Artificial intelligence will never be able to replace the human mind because it will never know how well Savage Garden fits into a late-night Pot Noodle run ... or will it? In autumn 2015, I investigated the impeccable taste of Morrison's in-house DJ for Gizmodo. Find the article here or read below.
The Person With the Best Music Taste in the Country is a Robot DJ Working for Morrisons
If you’re not too proud to deny standing in the middle of HMV, all your birthday money in hand, thinking MAKE IT RAIN to Linkin Park, you’ll know music has something to play in how we purchase.
That feel good factor is the reason you’ll go in to Topshop in daylight and find yourself leaving Berghain-style, way after nightfall. It’s what makes impulse purchases feel like they make ALL the sense, and it’s why, finding yourself alone in Morrisons on a Friday night, not getting any younger, choosing between two brands of dried pasta to Aretha Franklin, just makes the world feel better.
Even beyond the realms of supermarket radio, the Morrisons playlist is a thing of wonder, attracting a vocal following on the Twitters and blogz. Finally, there’s a human that gets me, you think. Artificial intelligence will never be able to replace the human mind because it will never know how well Savage Garden fits into a late-night Pot Noodle run. They’ll never know the euphoria of picking Smirnoff Ice flavours to that number from Grease. Never will theirs be the joy of vying for the last copy of The Guardian Weekend over Sade.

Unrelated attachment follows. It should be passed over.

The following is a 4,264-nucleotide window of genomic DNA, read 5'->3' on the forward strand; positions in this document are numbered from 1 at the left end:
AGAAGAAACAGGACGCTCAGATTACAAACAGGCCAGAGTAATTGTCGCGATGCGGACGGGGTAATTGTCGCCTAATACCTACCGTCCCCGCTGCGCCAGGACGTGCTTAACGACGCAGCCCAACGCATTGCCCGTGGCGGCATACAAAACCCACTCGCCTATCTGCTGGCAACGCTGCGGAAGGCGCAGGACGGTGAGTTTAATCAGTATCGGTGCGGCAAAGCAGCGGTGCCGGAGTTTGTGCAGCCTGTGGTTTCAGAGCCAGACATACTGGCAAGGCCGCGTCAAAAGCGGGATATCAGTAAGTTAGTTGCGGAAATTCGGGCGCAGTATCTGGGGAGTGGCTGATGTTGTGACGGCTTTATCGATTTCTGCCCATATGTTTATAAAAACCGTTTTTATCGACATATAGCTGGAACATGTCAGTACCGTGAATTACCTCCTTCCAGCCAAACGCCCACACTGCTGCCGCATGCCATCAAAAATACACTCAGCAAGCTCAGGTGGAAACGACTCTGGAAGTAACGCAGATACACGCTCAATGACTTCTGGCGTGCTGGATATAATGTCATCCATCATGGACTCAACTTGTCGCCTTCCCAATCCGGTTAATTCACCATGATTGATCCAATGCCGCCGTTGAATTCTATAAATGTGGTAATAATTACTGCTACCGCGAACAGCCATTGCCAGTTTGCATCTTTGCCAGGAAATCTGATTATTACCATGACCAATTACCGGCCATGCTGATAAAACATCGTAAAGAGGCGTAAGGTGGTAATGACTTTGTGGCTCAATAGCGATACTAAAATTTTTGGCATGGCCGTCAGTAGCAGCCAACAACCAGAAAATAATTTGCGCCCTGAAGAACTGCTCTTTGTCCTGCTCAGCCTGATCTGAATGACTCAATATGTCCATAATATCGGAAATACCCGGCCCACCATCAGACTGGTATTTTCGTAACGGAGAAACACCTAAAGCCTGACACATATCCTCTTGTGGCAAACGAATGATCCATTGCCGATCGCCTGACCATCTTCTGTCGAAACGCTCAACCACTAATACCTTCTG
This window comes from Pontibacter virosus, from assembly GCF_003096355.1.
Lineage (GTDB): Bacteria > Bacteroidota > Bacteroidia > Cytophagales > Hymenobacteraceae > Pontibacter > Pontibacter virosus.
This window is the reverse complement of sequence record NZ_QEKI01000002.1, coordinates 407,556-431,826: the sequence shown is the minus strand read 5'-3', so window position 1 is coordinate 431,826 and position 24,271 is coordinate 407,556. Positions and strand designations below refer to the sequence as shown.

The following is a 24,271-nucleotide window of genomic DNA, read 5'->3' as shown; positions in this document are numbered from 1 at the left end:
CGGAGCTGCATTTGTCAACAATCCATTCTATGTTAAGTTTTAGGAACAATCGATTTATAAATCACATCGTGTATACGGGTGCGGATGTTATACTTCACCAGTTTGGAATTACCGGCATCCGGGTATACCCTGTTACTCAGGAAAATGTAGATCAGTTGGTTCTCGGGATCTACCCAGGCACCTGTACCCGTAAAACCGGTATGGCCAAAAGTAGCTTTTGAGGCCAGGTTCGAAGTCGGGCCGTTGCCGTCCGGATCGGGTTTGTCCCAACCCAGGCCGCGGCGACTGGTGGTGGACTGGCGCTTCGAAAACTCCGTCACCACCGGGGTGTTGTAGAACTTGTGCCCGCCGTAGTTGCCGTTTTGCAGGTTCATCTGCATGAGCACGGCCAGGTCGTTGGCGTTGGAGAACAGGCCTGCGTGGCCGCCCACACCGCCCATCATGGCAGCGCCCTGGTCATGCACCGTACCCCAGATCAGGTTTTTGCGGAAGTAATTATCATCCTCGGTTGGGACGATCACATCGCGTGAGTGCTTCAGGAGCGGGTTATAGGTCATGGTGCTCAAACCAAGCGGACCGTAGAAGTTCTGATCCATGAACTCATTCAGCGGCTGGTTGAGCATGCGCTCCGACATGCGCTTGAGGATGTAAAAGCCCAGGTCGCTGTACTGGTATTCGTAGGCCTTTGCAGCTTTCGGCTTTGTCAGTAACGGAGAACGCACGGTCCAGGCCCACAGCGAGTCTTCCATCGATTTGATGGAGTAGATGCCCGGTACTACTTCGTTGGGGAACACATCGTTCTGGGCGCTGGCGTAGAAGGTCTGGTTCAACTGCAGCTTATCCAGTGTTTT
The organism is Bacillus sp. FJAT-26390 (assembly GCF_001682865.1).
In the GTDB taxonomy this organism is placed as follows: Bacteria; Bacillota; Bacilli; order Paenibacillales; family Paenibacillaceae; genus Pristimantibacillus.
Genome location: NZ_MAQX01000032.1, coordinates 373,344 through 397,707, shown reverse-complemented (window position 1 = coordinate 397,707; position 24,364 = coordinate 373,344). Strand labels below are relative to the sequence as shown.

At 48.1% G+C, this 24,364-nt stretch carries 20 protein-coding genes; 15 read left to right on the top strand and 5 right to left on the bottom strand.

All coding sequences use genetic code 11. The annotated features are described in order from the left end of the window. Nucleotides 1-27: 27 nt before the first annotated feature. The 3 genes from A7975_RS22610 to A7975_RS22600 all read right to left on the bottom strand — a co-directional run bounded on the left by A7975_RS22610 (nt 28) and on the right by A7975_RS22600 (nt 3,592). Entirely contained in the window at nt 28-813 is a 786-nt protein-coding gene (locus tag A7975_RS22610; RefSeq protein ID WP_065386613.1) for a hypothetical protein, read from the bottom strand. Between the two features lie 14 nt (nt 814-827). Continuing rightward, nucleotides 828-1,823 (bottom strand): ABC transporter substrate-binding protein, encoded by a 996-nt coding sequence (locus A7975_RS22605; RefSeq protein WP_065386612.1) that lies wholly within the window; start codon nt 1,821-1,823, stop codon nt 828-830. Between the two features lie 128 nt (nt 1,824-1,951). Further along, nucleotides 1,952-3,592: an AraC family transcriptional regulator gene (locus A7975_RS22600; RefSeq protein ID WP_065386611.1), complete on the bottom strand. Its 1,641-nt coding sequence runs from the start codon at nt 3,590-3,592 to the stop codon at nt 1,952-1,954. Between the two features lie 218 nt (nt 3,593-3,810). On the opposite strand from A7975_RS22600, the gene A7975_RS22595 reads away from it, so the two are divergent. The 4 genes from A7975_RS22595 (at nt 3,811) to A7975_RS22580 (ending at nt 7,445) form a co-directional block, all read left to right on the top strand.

Oh but it will.
After years of feeling like the person-that-chooses-the-Morrisons-songs and I could be best of friends, I decided the guessing games had to stop. I was tired of imagining who this wonderful entity out there was. Where did they live? Would they consider re-locating from Bradford if they did, indeed, camp out full time at Morrisons HQ? Maybe we could all move to Bradford. Is it a 24 hour disco you specialise in?
I mean, just what kind of perfect human knows how to mix all these timeless classics, day after day? What kind of other-worldly being knows Roxy Music follows perfectly on from Boston’s ‘More Than A Feeling’ for a Friday night warm-up, and that The Selecter’s ‘On My Radio’ and Elton John and Kiki Dee are ideal for pre-9am painkiller runs? Was this the work of some long lost disc jockey, a lime-light shunning, former housemate of Marc Riley? A wayward final fifth member of Kenickie? Did Mark Lamarr have something to do with it? Would we have to go and find him in a pirate radio set-up off the coast of Lindisfarne?
So I called Morrisons. And they didn’t have a clue what I was going on about.
I spoke to a guy called Tom Cooledge, who asked me to re-explain everything so he could get it straight. I wanted to find out who chose the music in Morrisons so they could be my new best friend. Yes, you could call it a cult following. No, of course we understand that they couldn’t make any promises for an interview. Part of me suspected maybe it was Cooledge and he was just doing a brilliant double-vet of me before he revealed his true identity. Great work Tom, you’ll fit in well here.